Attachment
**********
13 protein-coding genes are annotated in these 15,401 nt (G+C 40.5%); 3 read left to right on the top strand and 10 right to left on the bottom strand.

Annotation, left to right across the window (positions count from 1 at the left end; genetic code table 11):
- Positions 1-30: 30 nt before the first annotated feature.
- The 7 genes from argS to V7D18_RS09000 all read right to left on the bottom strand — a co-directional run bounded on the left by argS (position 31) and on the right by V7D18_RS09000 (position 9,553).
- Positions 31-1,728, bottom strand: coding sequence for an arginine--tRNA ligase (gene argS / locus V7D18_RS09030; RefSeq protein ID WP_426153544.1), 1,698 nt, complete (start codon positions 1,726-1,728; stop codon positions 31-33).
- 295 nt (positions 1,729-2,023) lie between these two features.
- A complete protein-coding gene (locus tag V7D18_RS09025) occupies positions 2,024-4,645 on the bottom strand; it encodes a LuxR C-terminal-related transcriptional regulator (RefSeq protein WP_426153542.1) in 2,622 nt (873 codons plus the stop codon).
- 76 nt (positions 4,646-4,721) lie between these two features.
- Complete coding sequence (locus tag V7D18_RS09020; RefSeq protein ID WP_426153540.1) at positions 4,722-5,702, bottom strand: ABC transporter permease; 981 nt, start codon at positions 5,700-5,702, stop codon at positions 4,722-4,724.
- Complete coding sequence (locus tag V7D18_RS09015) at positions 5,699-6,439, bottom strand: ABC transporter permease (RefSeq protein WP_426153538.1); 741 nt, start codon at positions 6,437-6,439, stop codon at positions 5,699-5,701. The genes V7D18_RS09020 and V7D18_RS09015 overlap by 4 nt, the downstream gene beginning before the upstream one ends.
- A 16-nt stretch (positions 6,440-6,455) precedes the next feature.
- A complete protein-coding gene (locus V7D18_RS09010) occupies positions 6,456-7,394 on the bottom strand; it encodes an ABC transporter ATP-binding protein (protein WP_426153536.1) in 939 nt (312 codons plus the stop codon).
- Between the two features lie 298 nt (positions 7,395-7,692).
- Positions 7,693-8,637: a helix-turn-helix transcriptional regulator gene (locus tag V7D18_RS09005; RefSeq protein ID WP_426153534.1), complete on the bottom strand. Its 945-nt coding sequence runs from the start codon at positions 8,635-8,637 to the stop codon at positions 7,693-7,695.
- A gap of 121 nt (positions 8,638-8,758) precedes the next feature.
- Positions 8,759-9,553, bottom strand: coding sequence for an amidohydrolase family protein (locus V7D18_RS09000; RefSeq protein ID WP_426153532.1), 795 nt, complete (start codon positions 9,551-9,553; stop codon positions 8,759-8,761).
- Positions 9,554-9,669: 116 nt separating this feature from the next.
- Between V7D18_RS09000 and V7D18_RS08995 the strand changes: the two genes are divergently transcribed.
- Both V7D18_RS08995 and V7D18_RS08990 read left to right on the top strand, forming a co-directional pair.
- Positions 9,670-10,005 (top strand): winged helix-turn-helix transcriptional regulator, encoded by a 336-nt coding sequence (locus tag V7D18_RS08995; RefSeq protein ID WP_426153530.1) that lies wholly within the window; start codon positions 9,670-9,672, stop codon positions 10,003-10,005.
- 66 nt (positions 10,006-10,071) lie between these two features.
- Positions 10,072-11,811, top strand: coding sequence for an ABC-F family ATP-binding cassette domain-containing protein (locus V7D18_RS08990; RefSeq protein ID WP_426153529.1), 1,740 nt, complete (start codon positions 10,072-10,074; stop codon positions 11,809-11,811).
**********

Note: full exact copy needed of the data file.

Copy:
13 protein-coding genes are annotated in these 15,401 nt (G+C 40.5%); 3 read left to right on the top strand and 10 right to left on the bottom strand.

Annotation, left to right across the window (positions count from 1 at the left end; genetic code table 11):
- Positions 1-30: 30 nt before the first annotated feature.
- The 7 genes from argS to V7D18_RS09000 all read right to left on the bottom strand — a co-directional run bounded on the left by argS (position 31) and on the right by V7D18_RS09000 (position 9,553).
- Positions 31-1,728, bottom strand: coding sequence for an arginine--tRNA ligase (gene argS / locus V7D18_RS09030; RefSeq protein ID WP_426153544.1), 1,698 nt, complete (start codon positions 1,726-1,728; stop codon positions 31-33).
- 295 nt (positions 1,729-2,023) lie between these two features.
- A complete protein-coding gene (locus tag V7D18_RS09025) occupies positions 2,024-4,645 on the bottom strand; it encodes a LuxR C-terminal-related transcriptional regulator (RefSeq protein WP_426153542.1) in 2,622 nt (873 codons plus the stop codon).
- 76 nt (positions 4,646-4,721) lie between these two features.
- Complete coding sequence (locus tag V7D18_RS09020; RefSeq protein ID WP_426153540.1) at positions 4,722-5,702, bottom strand: ABC transporter permease; 981 nt, start codon at positions 5,700-5,702, stop codon at positions 4,722-4,724.
- Complete coding sequence (locus tag V7D18_RS09015) at positions 5,699-6,439, bottom strand: ABC transporter permease (RefSeq protein WP_426153538.1); 741 nt, start codon at positions 6,437-6,439, stop codon at positions 5,699-5,701. The genes V7D18_RS09020 and V7D18_RS09015 overlap by 4 nt, the downstream gene beginning before the upstream one ends.
- A 16-nt stretch (positions 6,440-6,455) precedes the next feature.
- A complete protein-coding gene (locus V7D18_RS09010) occupies positions 6,456-7,394 on the bottom strand; it encodes an ABC transporter ATP-binding protein (protein WP_426153536.1) in 939 nt (312 codons plus the stop codon).
- Between the two features lie 298 nt (positions 7,395-7,692).
- Positions 7,693-8,637: a helix-turn-helix transcriptional regulator gene (locus tag V7D18_RS09005; RefSeq protein ID WP_426153534.1), complete on the bottom strand. Its 945-nt coding sequence runs from the start codon at positions 8,635-8,637 to the stop codon at positions 7,693-7,695.
- A gap of 121 nt (positions 8,638-8,758) precedes the next feature.
- Positions 8,759-9,553, bottom strand: coding sequence for an amidohydrolase family protein (locus V7D18_RS09000; RefSeq protein ID WP_426153532.1), 795 nt, complete (start codon positions 9,551-9,553; stop codon positions 8,759-8,761).
- Positions 9,554-9,669: 116 nt separating this feature from the next.
- Between V7D18_RS09000 and V7D18_RS08995 the strand changes: the two genes are divergently transcribed.
- Both V7D18_RS08995 and V7D18_RS08990 read left to right on the top strand, forming a co-directional pair.
- Positions 9,670-10,005 (top strand): winged helix-turn-helix transcriptional regulator, encoded by a 336-nt coding sequence (locus tag V7D18_RS08995; RefSeq protein ID WP_426153530.1) that lies wholly within the window; start codon positions 9,670-9,672, stop codon positions 10,003-10,005.
- 66 nt (positions 10,006-10,071) lie between these two features.
- Positions 10,072-11,811, top strand: coding sequence for an ABC-F family ATP-binding cassette domain-containing protein (locus V7D18_RS08990; RefSeq protein ID WP_426153529.1), 1,740 nt, complete (start codon positions 10,072-10,074; stop codon positions 11,809-11,811).